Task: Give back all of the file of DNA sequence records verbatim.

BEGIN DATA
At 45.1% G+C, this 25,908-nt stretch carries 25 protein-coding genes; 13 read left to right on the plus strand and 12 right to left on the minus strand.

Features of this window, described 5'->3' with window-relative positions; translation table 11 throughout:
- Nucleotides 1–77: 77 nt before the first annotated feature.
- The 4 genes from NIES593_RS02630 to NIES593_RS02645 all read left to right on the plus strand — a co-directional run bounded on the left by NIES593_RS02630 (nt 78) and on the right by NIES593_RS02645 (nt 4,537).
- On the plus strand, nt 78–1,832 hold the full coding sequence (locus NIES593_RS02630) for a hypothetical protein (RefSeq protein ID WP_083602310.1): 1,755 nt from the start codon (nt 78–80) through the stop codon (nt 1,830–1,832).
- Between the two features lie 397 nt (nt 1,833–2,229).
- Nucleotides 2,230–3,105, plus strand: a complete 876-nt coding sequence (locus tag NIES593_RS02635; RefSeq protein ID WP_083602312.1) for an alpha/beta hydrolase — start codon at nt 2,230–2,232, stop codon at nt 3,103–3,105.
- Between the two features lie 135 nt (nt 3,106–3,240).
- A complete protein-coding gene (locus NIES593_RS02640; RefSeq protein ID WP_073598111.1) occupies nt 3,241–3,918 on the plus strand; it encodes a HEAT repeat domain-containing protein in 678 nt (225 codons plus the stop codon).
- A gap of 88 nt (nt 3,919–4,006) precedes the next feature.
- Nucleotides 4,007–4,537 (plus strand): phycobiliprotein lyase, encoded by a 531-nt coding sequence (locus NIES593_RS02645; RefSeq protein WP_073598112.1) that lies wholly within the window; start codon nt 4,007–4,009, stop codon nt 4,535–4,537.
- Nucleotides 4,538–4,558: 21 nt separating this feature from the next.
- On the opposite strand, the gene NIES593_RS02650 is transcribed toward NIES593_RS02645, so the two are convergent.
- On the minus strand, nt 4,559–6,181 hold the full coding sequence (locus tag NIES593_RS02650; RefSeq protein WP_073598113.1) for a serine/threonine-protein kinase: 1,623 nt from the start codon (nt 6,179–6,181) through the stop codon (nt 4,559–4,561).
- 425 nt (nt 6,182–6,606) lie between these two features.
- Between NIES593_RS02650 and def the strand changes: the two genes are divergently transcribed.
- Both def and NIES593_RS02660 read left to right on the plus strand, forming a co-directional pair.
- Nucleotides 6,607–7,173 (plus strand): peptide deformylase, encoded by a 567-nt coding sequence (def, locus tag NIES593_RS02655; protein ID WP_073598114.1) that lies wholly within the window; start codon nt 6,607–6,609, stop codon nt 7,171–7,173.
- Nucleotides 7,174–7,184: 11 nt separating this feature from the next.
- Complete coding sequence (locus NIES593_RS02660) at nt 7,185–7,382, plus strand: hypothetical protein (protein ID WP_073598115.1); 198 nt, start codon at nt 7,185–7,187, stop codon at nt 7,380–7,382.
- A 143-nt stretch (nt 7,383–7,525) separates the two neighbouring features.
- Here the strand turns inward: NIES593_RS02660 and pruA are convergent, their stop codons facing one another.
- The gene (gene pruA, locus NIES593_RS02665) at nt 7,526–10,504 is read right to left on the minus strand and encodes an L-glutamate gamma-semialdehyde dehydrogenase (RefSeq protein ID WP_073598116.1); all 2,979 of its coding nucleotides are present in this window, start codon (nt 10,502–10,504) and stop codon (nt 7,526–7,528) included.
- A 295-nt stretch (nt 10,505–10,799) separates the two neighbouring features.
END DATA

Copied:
At 45.1% G+C, this 25,908-nt stretch carries 25 protein-coding genes; 13 read left to right on the plus strand and 12 right to left on the minus strand.

Features of this window, described 5'->3' with window-relative positions; translation table 11 throughout:
- Nucleotides 1–77: 77 nt before the first annotated feature.
- The 4 genes from NIES593_RS02630 to NIES593_RS02645 all read left to right on the plus strand — a co-directional run bounded on the left by NIES593_RS02630 (nt 78) and on the right by NIES593_RS02645 (nt 4,537).
- On the plus strand, nt 78–1,832 hold the full coding sequence (locus NIES593_RS02630) for a hypothetical protein (RefSeq protein ID WP_083602310.1): 1,755 nt from the start codon (nt 78–80) through the stop codon (nt 1,830–1,832).
- Between the two features lie 397 nt (nt 1,833–2,229).
- Nucleotides 2,230–3,105, plus strand: a complete 876-nt coding sequence (locus tag NIES593_RS02635; RefSeq protein ID WP_083602312.1) for an alpha/beta hydrolase — start codon at nt 2,230–2,232, stop codon at nt 3,103–3,105.
- Between the two features lie 135 nt (nt 3,106–3,240).
- A complete protein-coding gene (locus NIES593_RS02640; RefSeq protein ID WP_073598111.1) occupies nt 3,241–3,918 on the plus strand; it encodes a HEAT repeat domain-containing protein in 678 nt (225 codons plus the stop codon).
- A gap of 88 nt (nt 3,919–4,006) precedes the next feature.
- Nucleotides 4,007–4,537 (plus strand): phycobiliprotein lyase, encoded by a 531-nt coding sequence (locus NIES593_RS02645; RefSeq protein WP_073598112.1) that lies wholly within the window; start codon nt 4,007–4,009, stop codon nt 4,535–4,537.
- Nucleotides 4,538–4,558: 21 nt separating this feature from the next.
- On the opposite strand, the gene NIES593_RS02650 is transcribed toward NIES593_RS02645, so the two are convergent.
- On the minus strand, nt 4,559–6,181 hold the full coding sequence (locus tag NIES593_RS02650; RefSeq protein WP_073598113.1) for a serine/threonine-protein kinase: 1,623 nt from the start codon (nt 6,179–6,181) through the stop codon (nt 4,559–4,561).
- 425 nt (nt 6,182–6,606) lie between these two features.
- Between NIES593_RS02650 and def the strand changes: the two genes are divergently transcribed.
- Both def and NIES593_RS02660 read left to right on the plus strand, forming a co-directional pair.
- Nucleotides 6,607–7,173 (plus strand): peptide deformylase, encoded by a 567-nt coding sequence (def, locus tag NIES593_RS02655; protein ID WP_073598114.1) that lies wholly within the window; start codon nt 6,607–6,609, stop codon nt 7,171–7,173.
- Nucleotides 7,174–7,184: 11 nt separating this feature from the next.
- Complete coding sequence (locus NIES593_RS02660) at nt 7,185–7,382, plus strand: hypothetical protein (protein ID WP_073598115.1); 198 nt, start codon at nt 7,185–7,187, stop codon at nt 7,380–7,382.
- A 143-nt stretch (nt 7,383–7,525) separates the two neighbouring features.
- Here the strand turns inward: NIES593_RS02660 and pruA are convergent, their stop codons facing one another.
- The gene (gene pruA, locus NIES593_RS02665) at nt 7,526–10,504 is read right to left on the minus strand and encodes an L-glutamate gamma-semialdehyde dehydrogenase (RefSeq protein ID WP_073598116.1); all 2,979 of its coding nucleotides are present in this window, start codon (nt 10,502–10,504) and stop codon (nt 7,526–7,528) included.
- A 295-nt stretch (nt 10,505–10,799) separates the two neighbouring features.